The Sock Journal

Barnaby style guide on socks

When we just started, we had the impression that many men were spending serious money on accessories and shoes, but when it came to socks, random socks were impulsively bought at any check-out counter.
Please stop buying those chubby tube socks, ten in a pack. Maybe you are uncomfortable with socks, maybe you’re the guy who never wears them. Well, stop! Socks are finally getting the attention it deserves. Socks are just as important as the rest of your attire! 

This journal will take the four most important categories into consideration:

  • Function - How to use or wear the right socks at the right time? Whether you are attending a gala, working heavy duty, exercising in a gym or just having a beer at a pub - there is a right sock for every occasion. [Chapter 1]
  • Design - What colour & pattern should I wear? Aesthetics, there is nothing wrong to play with details and there is definitely a lesson in colours and patterns to be learnt. [Chapter 2]
  • Style – What is the right shape & size of a sock? The anatomy of a sock. Whether you wear a no show, quarter of crew cut. Each shape caters for a particular wear. [Chapter 3]
  • Quality - What is the best fabric & materials for a sock? Closely related to function lies quality. The fabric and combination or certain sock characteristics are of most importance. [Chapter 4]

Before we go into detail of each of the categories, we love to give a little disclaimer:

Disclaimer - Sometimes, the classic rules of thumb are meant be broken –wear a vivid sock and make a style impact to its own. 

Be bold, be brave, and wear Barnaby. Break the rules, but only when mastered and you know what you’re doing. Make a bold statement, and challenge your friends. Wear the business suit with coloured socks with a look that says “Yes, I know the rules, and I’m confident enough and care enough about how I look to break it anyway, because it’s more fun for me. Deal with it” 

We love to be inspired - show us your style via #WeAreBarnaby

 

Chapter 1. Function - How to use or wear the right socks?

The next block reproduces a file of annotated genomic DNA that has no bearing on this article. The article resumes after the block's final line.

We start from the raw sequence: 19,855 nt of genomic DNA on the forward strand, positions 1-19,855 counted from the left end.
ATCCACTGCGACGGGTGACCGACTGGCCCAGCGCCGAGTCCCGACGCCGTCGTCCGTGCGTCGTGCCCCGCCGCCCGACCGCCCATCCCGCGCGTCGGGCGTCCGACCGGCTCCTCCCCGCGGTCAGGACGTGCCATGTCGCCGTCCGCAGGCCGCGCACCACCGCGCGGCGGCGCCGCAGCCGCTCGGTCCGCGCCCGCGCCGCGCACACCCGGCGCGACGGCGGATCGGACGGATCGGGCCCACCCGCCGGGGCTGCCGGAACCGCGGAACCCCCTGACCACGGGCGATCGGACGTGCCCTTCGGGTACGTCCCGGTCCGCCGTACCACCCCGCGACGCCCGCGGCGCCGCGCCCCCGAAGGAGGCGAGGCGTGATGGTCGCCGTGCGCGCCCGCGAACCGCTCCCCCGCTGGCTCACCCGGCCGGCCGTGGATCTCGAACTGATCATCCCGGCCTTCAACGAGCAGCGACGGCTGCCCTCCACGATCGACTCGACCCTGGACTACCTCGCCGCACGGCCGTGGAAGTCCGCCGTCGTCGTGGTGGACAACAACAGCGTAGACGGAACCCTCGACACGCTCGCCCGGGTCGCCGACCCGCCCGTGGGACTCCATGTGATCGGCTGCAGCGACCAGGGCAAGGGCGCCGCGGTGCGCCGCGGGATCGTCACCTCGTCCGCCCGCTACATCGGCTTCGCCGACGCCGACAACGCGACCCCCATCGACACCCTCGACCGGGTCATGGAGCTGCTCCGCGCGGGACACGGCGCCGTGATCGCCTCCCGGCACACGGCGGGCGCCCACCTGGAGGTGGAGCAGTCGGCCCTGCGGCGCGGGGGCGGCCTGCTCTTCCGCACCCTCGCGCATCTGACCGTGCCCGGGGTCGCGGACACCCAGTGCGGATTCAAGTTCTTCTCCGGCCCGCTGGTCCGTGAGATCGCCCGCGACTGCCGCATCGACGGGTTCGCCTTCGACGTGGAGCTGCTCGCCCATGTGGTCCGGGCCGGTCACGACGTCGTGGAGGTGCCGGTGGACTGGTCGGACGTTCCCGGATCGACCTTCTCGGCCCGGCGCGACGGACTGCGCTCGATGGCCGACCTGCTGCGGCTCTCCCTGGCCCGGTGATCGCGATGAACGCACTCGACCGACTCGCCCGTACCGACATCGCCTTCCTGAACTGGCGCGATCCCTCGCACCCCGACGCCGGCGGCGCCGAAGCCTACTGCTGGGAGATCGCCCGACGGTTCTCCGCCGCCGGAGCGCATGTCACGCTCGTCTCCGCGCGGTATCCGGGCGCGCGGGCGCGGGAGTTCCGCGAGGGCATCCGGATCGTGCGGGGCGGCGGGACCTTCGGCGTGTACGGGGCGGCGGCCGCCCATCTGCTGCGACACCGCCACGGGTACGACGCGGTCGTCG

Formal socks

A smart fitting suit is a beautiful thing. However, the people living in one will tell you that it is all about the extras. If you don't wear a suit every day, you don't necessarily need to wear less comfortable socks. Everyday socks should be extremely comfortable, look good, and provide sufficient cushioning and moisture absorbing qualities.

Traditionally a dark color sock is worn matching the suit: grey or black socks with grey suit, black socks with a black suit and blue or grey with a blue suit. Black and blue do not mix up.

However, if you look down lately, you might notice something else: bright, patterned and funky socks. In addition, ties are less popular. Wall Street and Silicon Valley are yearning for subtle ways to express themselves differently are looking toward their feet.

Regardless of the working environment, your audience is important. Be sure that you are aware of what you can and can’t do. Especially when you're in business, everyone looks at your shoes. Nutty socks can start a conversation, or end one.

Most important rule: If we can see flesh over the top of your socks then they are too short

Informal socks

Socks worn at special occasions should be more qualitative everyday footwear. In some instances this would imply that they are thinner and more delicate. Stick to the advice as mentioned above and don't overdo it with the variety of patterns. There are plenty of options on the market that allow you to present some visual interest without shooting the equivalent of a stun gun into people’s eyes. Make sure that they mold against your leg properly and that the elastic keeps them from bunching up.

The rule is that socks should never be worn underneath shorts unless you wear statement socks.

Sport and outdoor socks

Don’t spend $250 on the latest running sneakers and ruin their comfort by slipping on cheap and uncomfortable socks. Function is important here. Quality sports socks is one of the most important parts of your sport gear. They need to be designed to properly cushion and support your toes, the top of the foot and the Achilles tendon. There are various socks available for respective sports, whether it is ruby, hiking, or skiing.